Nov 28, 2012 - Book Review    No Comments

Book Review — Still: Thoughts on a Mid-Faith Crisis by Lauren F. Winner

Middle-age. Middle management. Mid-life crisis. Middle child. Middle school.

Middle doesn’t have that good a reputation.

Beginnings and endings get all the glory, excitement and recognition. But the middle is often overlooked. Which is disheartening because it is where most of the work is done. Middle is about perseverance. About fortitude. About forging steadily onward no matter the obstacles in your path.


Author Lauren Winner discusses the trials of middle in her book, Still, Thoughts on a Mid-Faith Crisis. This book, a collection of disjointed essays portrays the feeling of middle. The stagnant, stillness of the mundane, the everyday. The feeling of dragging through life. She relates her experiences of middle to her marriage. But she doesn’t pull punches or wear rose colored glasses. Winner does not try to portray herself as perfect. In fact, she is far more focused on her own sin than anyone else’s. She is open about her sin and shortcomings, even when it’s painful. She talks about how her marriage started – and how it ended. She discusses the weight of her unhappiness and the wrestling with theology – in which Jesus is clear about his thoughts about divorce. She writes about how she felt through it all.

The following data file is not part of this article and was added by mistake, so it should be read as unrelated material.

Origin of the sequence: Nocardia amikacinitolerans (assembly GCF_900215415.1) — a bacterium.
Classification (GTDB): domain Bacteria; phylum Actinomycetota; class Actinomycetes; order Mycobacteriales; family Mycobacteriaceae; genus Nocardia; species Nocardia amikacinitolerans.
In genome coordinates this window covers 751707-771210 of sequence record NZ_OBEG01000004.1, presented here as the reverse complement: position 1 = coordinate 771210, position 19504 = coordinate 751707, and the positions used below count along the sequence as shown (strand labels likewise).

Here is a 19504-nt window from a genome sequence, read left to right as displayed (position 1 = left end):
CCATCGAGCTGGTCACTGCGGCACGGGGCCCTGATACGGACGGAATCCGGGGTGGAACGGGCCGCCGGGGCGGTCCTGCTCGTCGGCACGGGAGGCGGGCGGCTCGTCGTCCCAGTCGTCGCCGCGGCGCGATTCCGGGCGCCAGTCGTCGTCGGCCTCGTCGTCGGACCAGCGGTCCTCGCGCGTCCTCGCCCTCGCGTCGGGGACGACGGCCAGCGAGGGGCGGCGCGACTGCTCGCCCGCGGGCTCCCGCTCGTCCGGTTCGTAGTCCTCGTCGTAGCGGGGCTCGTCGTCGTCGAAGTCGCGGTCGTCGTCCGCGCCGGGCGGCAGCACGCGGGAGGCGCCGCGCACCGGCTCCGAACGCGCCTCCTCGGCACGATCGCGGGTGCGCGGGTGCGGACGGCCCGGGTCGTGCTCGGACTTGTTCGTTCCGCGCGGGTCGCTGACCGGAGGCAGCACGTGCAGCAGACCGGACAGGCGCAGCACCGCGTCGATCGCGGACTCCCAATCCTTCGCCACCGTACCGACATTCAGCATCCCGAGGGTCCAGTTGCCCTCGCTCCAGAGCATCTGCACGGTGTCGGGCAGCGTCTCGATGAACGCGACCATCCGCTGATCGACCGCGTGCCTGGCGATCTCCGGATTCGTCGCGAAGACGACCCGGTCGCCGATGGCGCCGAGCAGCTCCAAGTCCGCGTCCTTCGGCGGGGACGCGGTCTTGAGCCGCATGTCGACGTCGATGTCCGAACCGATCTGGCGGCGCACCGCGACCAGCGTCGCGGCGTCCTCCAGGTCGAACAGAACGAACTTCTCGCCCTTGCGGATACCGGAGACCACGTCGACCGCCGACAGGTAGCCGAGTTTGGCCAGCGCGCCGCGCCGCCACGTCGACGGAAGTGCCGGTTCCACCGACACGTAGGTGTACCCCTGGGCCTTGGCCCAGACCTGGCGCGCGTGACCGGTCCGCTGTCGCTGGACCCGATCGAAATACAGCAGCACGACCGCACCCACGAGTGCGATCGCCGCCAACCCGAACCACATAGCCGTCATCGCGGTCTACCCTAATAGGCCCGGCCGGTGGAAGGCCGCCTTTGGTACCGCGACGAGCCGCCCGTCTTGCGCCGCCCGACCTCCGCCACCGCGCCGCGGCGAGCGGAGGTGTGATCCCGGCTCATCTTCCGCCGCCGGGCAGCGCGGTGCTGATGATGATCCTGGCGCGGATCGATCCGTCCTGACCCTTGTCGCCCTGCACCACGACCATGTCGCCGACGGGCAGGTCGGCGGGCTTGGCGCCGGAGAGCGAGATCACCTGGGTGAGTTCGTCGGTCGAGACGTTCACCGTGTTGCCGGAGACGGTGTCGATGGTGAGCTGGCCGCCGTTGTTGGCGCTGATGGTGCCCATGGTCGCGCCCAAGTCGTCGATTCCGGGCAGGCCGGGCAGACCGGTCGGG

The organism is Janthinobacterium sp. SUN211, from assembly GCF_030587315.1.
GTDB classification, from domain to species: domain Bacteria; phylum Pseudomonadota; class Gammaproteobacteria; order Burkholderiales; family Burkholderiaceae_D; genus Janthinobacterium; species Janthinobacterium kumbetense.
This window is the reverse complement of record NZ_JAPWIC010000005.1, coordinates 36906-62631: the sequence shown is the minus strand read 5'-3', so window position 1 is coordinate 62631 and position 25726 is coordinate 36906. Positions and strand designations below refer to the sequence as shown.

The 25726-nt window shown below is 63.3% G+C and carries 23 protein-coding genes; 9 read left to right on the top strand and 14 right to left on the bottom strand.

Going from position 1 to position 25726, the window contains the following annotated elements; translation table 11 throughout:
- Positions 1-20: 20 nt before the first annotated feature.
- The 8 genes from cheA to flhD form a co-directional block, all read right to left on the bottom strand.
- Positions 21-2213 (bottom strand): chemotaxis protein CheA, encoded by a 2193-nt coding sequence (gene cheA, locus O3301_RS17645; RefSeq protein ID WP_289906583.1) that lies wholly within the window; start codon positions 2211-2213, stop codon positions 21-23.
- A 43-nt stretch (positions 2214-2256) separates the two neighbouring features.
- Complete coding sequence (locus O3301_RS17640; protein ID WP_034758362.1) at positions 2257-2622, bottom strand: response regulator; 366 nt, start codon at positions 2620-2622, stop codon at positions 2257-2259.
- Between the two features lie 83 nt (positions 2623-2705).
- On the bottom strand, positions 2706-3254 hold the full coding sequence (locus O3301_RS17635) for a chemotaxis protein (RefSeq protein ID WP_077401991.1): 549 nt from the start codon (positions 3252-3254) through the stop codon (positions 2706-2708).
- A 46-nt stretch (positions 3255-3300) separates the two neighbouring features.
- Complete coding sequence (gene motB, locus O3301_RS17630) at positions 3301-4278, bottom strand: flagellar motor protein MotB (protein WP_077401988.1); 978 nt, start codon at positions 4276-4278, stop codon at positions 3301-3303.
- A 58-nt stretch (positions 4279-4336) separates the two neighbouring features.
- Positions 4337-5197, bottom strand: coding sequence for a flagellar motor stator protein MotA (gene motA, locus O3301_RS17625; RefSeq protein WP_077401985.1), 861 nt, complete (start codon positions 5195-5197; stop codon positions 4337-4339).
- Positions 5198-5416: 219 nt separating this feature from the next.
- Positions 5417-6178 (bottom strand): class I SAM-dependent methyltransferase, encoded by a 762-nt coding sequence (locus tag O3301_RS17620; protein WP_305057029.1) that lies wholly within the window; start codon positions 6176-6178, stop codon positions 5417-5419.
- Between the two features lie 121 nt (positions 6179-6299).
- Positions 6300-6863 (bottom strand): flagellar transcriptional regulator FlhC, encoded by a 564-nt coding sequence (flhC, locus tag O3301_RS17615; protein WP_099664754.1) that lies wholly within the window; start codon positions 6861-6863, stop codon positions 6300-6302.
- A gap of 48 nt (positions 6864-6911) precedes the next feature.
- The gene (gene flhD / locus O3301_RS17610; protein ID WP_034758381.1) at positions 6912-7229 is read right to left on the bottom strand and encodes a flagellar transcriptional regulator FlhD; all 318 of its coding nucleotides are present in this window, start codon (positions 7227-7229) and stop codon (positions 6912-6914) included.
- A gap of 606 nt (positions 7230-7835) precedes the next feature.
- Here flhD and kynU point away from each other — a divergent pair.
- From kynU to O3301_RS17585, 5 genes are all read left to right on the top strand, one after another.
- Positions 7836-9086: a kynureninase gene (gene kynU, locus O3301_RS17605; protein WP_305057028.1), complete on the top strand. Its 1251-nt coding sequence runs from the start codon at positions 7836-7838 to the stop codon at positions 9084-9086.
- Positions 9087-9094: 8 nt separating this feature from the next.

Winner is a poet. She can see lessons in everything in life from coffee with a friend, to visiting Emily Dickenson’s house. There is no plot in his reflective novel and Winner is clear that it is not a memoir because of its lack of narrative. But through her essays, you are journeying with Winner through her middle. Through her crisis of faith. Through her desire to have hope and worship again.

In that way, it is haunting as I can see myself having similar stages in my Christian journey. I am knowledgeable. I have a Master’s degree in theology. I’ve been at this Christian thing for some time. Am I getting bored? Is that the reason for the spiritual funk in which I find myself?

Winner doesn’t give her readers a conclusion. She wants them to wrestle with their middles.

I’m wrestling with mine. I’m in the middle.

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